I just wanted to say that I had an exam question received late at night which i had forgotten about, about the topic of homework being banned. THIS SAVED MY FRICKING LIFE! THANK YOU WHOEVER MADE THIS!
here is a summary of whats above about why homework should be banned. I added a few things. Also, its in my own words so if anybody wants it for their school classwork they can copy it and put it in their classwork.
ofc it should be banned. I spend HOURS a day trying to complete a simple math problem because my brain was fried at school. school is the majority of my day. I dont want to spend the little time I have with my busy parents and busier siblings alone doing friggin spanish or something. Optional homework is fine, since that is available for the people who have time for it. But for people like me who have siblings to look after and dinner to cook, adding homework to the mix is too much. And now with covid, the workload DOUBLED. fall of 2020 better be better because this spring just wasnt it. Before you fuck up my brain and drive me crazy, please think about how we are entering high school and thats just a little stressful. Think about how we have responsibilites. smh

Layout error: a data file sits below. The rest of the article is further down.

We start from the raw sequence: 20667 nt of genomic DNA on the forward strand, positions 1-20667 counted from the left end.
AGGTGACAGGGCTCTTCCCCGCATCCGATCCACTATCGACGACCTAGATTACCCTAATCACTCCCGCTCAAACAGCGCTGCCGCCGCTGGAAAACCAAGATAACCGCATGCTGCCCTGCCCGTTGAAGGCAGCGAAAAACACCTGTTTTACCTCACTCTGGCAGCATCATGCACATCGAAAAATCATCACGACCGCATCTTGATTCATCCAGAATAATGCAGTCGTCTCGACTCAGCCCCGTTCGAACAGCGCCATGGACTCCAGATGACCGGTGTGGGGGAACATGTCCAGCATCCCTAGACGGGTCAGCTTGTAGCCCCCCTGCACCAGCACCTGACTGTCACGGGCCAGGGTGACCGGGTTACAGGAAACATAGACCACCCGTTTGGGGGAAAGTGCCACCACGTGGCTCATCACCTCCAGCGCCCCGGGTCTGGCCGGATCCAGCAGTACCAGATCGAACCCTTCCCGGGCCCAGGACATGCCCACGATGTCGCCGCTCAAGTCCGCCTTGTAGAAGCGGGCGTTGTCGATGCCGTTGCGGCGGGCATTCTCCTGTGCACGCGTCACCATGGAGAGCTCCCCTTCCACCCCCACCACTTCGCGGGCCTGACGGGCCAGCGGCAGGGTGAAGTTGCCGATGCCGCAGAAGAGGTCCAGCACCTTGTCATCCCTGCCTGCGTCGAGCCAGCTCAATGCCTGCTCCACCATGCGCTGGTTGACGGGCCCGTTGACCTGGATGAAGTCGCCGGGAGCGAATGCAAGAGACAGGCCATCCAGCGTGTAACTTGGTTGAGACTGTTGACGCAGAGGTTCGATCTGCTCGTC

I think that homework should be banned cause as a senior in high school I can honestly say that this has been my best year yet without worrying about the amount of homework and how long it would take me. I have done better this year because the lack of homework has taken a lot of stress off and has given me time to work on assignments that we do in class and get ahead. SO yeah I think homework should be banned.
Homework is practice. But too much is no good. At the same time, it every student of mine has 30 minutes of homework from each lesson he attends in a day, it adds up to 3 thirds of his school day, leaving little room to explore other interests. I also believe that teachers need to add value to the cirriculum by adding things that are left out, like how to learn, using imagination and teaching budgeting, house work and other subjects deemed unsuitable for class environment. 2b1af7f3a8